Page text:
Read Me Now!

When egg and sperm combine, the new embryo bustles with activity. Its cells multiply so rapidly they largely ignore their DNA, other than to copy it and to read just a few essential genes. The embryonic cells mainly rely on molecular instructions placed in the egg by its mother in the form of RNA. Then, during the so-called midblastula transition, cells start transcribing massive amounts of their own DNA.

Earlier in her career, Associate Investigator Julia Zeitlinger, PhD, discovered that sometimes the transcription machinery, or RNA polymerase II, pauses at the beginning of a gene as if taking a lunch break. More often than not, pausing occurred at genes important for development. When she and her team used fruit fly embryos to test whether pausing may help get these molecular construction workers on-site before a big work order becomes due during the midblastula transition, they were in for a surprise.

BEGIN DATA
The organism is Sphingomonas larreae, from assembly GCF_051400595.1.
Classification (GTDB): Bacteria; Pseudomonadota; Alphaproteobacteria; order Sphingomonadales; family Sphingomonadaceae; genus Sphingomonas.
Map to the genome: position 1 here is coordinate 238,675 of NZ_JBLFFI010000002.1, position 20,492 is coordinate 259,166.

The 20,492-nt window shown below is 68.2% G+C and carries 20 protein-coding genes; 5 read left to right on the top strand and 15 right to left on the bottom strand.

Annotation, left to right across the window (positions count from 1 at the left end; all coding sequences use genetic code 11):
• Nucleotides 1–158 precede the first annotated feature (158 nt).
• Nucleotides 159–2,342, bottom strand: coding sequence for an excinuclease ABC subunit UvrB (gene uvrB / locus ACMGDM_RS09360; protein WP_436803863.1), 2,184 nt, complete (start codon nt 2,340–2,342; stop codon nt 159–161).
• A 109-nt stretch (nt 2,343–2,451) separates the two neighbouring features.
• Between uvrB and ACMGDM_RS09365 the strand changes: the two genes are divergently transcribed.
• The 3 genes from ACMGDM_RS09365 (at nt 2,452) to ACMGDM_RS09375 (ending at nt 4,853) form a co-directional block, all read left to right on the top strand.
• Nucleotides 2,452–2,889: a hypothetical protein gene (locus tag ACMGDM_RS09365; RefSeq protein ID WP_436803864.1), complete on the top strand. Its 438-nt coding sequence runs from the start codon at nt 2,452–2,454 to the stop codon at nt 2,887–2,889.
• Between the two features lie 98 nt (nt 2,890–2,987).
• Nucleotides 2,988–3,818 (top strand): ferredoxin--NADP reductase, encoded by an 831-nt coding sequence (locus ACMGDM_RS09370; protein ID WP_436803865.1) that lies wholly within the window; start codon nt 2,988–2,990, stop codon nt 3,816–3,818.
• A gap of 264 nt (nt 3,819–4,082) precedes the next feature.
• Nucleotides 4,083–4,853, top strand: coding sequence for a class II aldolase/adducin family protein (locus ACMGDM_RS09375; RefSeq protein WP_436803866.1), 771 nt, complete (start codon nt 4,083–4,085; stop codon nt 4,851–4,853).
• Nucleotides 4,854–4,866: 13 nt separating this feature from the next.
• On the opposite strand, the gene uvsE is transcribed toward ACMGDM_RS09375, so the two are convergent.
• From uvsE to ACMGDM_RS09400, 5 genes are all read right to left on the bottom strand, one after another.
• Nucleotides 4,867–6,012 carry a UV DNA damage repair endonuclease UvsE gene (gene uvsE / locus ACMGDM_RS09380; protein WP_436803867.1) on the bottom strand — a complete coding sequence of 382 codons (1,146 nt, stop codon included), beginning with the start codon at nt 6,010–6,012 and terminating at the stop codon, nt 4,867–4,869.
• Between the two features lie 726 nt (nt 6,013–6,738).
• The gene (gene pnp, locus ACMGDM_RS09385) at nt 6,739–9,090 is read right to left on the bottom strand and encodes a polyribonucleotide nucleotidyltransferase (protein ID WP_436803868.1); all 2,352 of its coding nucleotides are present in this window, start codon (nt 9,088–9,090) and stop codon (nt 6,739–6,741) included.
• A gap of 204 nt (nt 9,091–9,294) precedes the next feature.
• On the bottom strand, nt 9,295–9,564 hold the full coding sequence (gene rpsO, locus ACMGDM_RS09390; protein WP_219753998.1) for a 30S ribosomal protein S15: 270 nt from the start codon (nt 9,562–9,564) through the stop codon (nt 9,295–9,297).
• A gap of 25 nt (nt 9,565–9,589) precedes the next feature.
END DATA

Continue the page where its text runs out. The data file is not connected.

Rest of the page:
Before the midblastula transition, RNA polymerase II appeared to rarely pause as it transcribed roughly one hundred early genes. And no construction crews were sitting idle on inactive genes in preparation for the midblastula transition. Pausing only became widespread during the midblastula transition itself. “What we found was not what we expected at all,” Zeitlinger says. “Instead of preparing for a huge workload, the construction crews were busy completing rush jobs.”

When the researchers computationally compared the regulatory elements at the beginning of each of the genes or promoters where pausing occurred with those where it didn’t, a pattern emerged. They found that three different types of promoters correlated with the construction crew’s pausing behavior.

“The most important result is that promoters are different,” Zeitlinger says. “The general paradigm for a long time has been a promoter is a promoter. But really what we see is that they have different functions.”

The study was published in the August 2013 issue of eLife Sciences.